Russell Malone – Look Who’s Here
Look Who’s Here
(Verve – 2000)
by Sidney Bechet-Mandela
Malone is Mr. Fluidity on guitar. If his hands were faucets, his strings would be water. This is a guitarist who not only writes exciting angular lines, but can wrap his hands around a ballad so tightly that the melody, let alone the solos, drip with emotion. And boy, those solos. There’s aren’t many improvisers out there who can instantaneously whip out a solo with enough hooks to write pop tunes. But that is the case with this Georgia peach of a guitarist.
After years of toiling, and often stealing the show, from jazz superstars Jimmy Smith, Harry Connick Jr. and Diana Krall, Malone’s career is bound to reach another level with this release that is framed by the steady hand of legendary producer Tommy LiPuma.
“Look Who’s Here” opens with two upbeat original smokers from the guitarist, including the title composition, which more than any tune demonstrate Malone debt to the great ringing style that owes as much debt to southern twangers like Chet Atkins as it does to lyrical be-boppers like Kenny Burrell.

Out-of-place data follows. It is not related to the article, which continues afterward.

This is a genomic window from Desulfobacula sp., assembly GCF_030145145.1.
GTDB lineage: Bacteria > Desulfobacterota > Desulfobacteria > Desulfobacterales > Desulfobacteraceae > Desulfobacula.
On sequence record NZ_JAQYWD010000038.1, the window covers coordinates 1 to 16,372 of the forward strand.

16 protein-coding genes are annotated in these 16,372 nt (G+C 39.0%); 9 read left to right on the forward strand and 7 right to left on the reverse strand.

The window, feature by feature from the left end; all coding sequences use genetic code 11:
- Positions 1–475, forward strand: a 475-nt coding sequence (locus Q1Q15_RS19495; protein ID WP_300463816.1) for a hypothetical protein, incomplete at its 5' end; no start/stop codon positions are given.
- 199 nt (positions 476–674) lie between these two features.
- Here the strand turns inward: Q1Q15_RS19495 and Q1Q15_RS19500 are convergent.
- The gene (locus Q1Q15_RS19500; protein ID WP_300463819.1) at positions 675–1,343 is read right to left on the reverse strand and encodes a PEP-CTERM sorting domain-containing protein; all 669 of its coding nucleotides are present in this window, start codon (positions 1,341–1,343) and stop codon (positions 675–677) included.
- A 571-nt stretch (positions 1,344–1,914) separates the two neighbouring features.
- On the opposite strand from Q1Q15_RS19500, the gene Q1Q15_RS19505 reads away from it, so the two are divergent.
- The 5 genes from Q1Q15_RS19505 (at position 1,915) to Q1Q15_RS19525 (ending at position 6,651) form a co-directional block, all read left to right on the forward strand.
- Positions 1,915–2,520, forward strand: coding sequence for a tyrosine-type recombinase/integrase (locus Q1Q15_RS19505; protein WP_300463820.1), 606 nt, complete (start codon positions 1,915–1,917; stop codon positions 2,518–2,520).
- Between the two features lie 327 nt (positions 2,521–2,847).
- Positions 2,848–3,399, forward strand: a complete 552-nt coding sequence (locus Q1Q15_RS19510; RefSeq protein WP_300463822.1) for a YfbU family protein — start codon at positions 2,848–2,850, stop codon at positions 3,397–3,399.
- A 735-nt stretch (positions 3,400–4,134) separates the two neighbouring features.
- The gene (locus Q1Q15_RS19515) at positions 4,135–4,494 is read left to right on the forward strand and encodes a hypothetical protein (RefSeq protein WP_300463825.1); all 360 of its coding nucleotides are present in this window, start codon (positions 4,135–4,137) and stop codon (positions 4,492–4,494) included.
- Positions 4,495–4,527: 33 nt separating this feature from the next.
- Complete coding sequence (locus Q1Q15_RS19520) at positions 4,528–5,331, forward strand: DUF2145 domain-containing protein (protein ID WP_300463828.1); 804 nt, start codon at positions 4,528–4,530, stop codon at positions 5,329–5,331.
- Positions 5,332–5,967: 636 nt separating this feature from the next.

Malone also continues his love affair with Burt Bacharach-Hal David tunes that Wes Montgomery loved, adding “Alfie,” to the list of songs of theirs both he and Montgomery have recorded. It is a modern updating of the movie classic, that is just one of a few standards that gets an invigorating re-working on this album, including a percussive reading of Cole Porter’s “Get Out of Town,” and a version of “An Affair To Remember,” done with such a biting back beat, it could land Malone on (gasp) smooth jazz radio. An if that doesn’t, his contribution to the new standards lexicon, Stevie Wonder’s “You Will Know,” from the movie Jungle Fever,” just might.
Speaking of new standards, both Malone and British guitar wiz, Martin Taylor, have version of Neil Hefti’s 70’s television theme, “The Odd Couple,” on their new albums. In the hands of Malone, this surprisingly hip number is done in a quicker, more straight-forward style than Taylor’s, as if it was Wes Montgomery and Wynton Kelly doing it. Whereas Taylor’s version is done slower, as if it was Eric Gale and Grover Washington, with the melody so disguised, the listener is still trying to think what the tune is by the time the head leads into the solos.
Malone lets you know right away what the tune is, he wants you to listen to what he can do with it.
Barring the almost embarrassing closing vocal track, this is almost a perfect album for both those who know and adore Malone, and those who are just getting to know him. It is definitely his best record since he left Columbia Records in the mid-90’s’